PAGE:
2022 highlighted by nearly $84 million in grants and more than $75 million in gifts
Aid brought relief to Rhode Islanders coping with hunger, surging housing prices and the behavioral health crisis as they struggle to recover from the pandemic
The Rhode Island Foundation awarded nearly $84 million in grants to approximately 2,400 nonprofit organizations and raised more than $75 million in gifts in 2022.
As the largest and most comprehensive funder of nonprofits in the state, the Foundation works in partnership with generous donors of all sizes and nonprofits throughout the state to meet the needs of the people of Rhode Island while also providing leadership on key state issues.
At the end of 2022, total assets stood at approximately $1.3 billion, which ranks the Foundation among the nation’s 20 largest community foundations. In a year when the S&P was down 18.1 percent, the Foundation’s endowment return was only down 10.6 percent, which ranked in the top quartile of foundations and endowments nationwide. The Foundation’s long-term returns are often in the top decile, with a 20-year annualized return of 8.1 percent.
"In addition to our focus on core initiatives, our aid brought relief to Rhode Islanders who are coping with hunger, surging housing prices and the behavioral health crisis as they struggle to recover from the pandemic," said Neil D. Steinberg, the Foundation’s president and CEO. “We are grateful for our passionate and committed donors and the nonprofit organizations that deliver a wide range of services to our diverse community.”
Many of the grants aligned with the Foundation’s three strategic priorities: educational success, healthy lives and economic security. About two-thirds of the grants were donor directed; the balance were at the discretion of the Foundation. Through these, the Foundation invests in organizations and programs that strive for long-term solutions to significant community issues.
College Visions in Providence will use its grant to support its College Access and College Success programs, CODAC and Newport Mental Health (NMH) will use their grant to better integrate primary and behavioral health care for patients within NMH’s office in Middletown, and the New England Medical Innovation Center in Providence will use its grant to support innovative, early-stage medical technology businesses.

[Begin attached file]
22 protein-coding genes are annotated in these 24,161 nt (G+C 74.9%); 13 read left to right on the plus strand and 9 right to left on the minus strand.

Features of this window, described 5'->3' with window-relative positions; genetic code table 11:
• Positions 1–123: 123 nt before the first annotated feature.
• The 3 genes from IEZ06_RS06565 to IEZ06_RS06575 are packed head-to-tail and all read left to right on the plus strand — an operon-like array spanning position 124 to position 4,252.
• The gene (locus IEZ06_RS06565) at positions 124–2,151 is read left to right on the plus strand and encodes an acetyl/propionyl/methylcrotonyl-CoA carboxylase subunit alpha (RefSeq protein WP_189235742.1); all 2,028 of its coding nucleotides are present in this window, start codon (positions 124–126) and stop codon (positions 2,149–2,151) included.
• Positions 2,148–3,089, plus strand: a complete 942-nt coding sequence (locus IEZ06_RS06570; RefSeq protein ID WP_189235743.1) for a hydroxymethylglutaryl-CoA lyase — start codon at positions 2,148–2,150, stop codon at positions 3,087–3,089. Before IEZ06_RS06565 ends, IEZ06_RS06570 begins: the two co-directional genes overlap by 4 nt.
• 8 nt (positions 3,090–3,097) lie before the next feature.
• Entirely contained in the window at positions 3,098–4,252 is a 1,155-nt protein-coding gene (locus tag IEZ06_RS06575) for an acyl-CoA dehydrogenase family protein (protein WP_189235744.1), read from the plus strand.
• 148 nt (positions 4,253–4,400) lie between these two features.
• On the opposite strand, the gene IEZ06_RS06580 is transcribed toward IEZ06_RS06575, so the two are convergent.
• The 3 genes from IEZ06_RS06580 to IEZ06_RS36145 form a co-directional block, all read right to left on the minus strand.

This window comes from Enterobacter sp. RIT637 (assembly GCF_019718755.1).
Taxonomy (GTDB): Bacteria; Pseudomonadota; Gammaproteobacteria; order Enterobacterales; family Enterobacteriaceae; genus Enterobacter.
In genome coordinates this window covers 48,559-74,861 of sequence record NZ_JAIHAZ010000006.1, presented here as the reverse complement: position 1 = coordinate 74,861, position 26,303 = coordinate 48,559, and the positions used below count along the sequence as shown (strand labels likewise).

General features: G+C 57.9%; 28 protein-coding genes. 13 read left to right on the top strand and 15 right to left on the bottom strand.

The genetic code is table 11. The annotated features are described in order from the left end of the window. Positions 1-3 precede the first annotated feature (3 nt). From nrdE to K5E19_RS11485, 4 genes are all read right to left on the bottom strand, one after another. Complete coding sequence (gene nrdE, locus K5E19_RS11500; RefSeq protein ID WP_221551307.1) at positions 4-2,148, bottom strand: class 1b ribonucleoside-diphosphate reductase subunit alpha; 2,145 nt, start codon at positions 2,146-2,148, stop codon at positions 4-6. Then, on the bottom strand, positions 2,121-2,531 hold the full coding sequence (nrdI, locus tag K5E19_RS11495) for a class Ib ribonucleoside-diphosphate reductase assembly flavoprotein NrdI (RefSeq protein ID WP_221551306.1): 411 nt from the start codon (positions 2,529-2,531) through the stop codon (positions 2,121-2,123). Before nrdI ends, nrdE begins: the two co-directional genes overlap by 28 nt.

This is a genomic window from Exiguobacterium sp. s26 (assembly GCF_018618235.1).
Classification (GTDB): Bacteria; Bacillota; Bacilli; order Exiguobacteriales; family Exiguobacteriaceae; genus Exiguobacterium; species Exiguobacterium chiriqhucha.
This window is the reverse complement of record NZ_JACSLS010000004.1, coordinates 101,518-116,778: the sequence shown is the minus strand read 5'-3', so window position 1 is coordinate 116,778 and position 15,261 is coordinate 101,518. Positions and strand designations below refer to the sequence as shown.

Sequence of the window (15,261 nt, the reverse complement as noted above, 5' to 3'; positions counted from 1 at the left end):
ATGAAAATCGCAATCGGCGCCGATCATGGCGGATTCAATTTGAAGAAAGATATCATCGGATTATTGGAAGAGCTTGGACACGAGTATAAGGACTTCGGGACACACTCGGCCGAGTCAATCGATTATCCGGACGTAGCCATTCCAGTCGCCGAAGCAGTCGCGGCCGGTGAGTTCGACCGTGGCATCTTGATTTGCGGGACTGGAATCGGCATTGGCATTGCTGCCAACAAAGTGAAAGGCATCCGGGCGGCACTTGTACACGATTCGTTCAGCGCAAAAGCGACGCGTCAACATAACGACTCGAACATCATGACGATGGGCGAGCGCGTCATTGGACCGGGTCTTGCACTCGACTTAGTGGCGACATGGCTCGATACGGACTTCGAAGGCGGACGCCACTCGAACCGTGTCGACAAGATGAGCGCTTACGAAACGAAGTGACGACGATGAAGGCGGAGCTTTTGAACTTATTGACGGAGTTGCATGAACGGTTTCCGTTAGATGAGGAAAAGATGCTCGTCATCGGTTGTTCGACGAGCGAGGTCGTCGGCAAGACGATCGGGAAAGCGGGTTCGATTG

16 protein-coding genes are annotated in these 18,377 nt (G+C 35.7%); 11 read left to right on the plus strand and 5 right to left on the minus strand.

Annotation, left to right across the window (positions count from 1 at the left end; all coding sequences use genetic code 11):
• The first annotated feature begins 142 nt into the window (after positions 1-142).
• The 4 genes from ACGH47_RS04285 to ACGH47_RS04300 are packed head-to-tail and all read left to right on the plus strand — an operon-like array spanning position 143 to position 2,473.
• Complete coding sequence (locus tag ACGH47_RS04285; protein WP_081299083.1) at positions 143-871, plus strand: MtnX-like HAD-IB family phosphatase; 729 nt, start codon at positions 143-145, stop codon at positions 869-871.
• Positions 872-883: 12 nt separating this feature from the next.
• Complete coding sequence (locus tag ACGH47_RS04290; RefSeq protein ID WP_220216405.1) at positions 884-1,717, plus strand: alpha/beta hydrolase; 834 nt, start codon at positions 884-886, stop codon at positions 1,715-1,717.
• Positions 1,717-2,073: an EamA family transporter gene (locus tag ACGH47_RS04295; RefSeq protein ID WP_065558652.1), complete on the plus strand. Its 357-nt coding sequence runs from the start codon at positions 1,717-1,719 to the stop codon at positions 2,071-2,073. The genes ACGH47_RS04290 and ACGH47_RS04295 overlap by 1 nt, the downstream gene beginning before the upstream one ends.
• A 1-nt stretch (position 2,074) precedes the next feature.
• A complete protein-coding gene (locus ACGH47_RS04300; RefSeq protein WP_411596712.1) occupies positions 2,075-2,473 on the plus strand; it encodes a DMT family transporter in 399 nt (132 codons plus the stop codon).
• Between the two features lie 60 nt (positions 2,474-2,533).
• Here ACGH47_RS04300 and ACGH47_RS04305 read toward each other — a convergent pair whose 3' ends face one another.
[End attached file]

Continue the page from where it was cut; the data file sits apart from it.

“Working with committed nonprofit partners and key community stakeholders, including elected officials and state officials, our support and leadership help reduce achievement gaps in education, address health disparities across all populations and promote real opportunity for economic security for all Rhode Islanders,” said Steinberg.
The Foundation also made grants to nonprofits doing important work in a wide variety of sectors, such as arts and culture, basic human needs, the environment and housing.
The recipients include the Mixed Magic Theatre in Pawtucket, Lucy’s Hearth in Middletown, the Jonnycake Center in Westerly, Connecting for Children and Families in Woonsocket and the Woonasquatucket River Watershed Council in Providence.
The Foundation also continued its grant-making in response to the COVID-19 pandemic, including partnering with the state to distribute a total allocation of $20 million in federal America Rescue Plan Act funding with $13.9 million having been committed through February.
The Foundation launched its second very successful Equity Leadership Initiative class. The leadership development program is designed to build a pipeline of future leaders of color for positions of influence throughout the state. In addition, the Foundation offered $2 million in grants to address structural racism through its new Racial Equity and Social Justice Program.
“Correcting the root causes of inequity and addressing disparities are two of our foundational principles, and for years have been central to our work. They are values that are at the core of our decisions about how to allocate discretionary funding and civic leadership resources across all our work,” said Steinberg.
In addition to grant making and fundraising, community leadership is central to the Foundation’s work. In 2022, the Foundation raised $854,761 for its Civic Leadership Fund. This annual fund enables the Foundation to go beyond traditional grant making to meet emerging opportunities and challenges, and to engage Rhode Islanders in civic and civil dialogue.
“Our Civic Leadership initiatives recognize that progress requires flexibility, innovation and the capacity to respond to key issues of the day. It enables us to take on challenges like addressing the housing shortage, supporting the growth of small businesses in communities of color and jump-starting the life sciences sector,” said Steinberg.
The announcement comes as Steinberg is about to complete his 15-year tenure at the helm of the Foundation. The Foundation’s board of directors selected David N. Cicilline to succeed him as president and CEO after a thorough national search that included significant community input and generated an impressive pool of diverse candidates. Cicilline will begin his service to the Foundation on June 1.
The Rhode Island Foundation is the largest and most comprehensive funder of nonprofit organizations in Rhode Island. Through leadership, fundraising and grant-making activities, often in partnership with individuals and organizations, the Foundation is helping Rhode Island reach its true potential.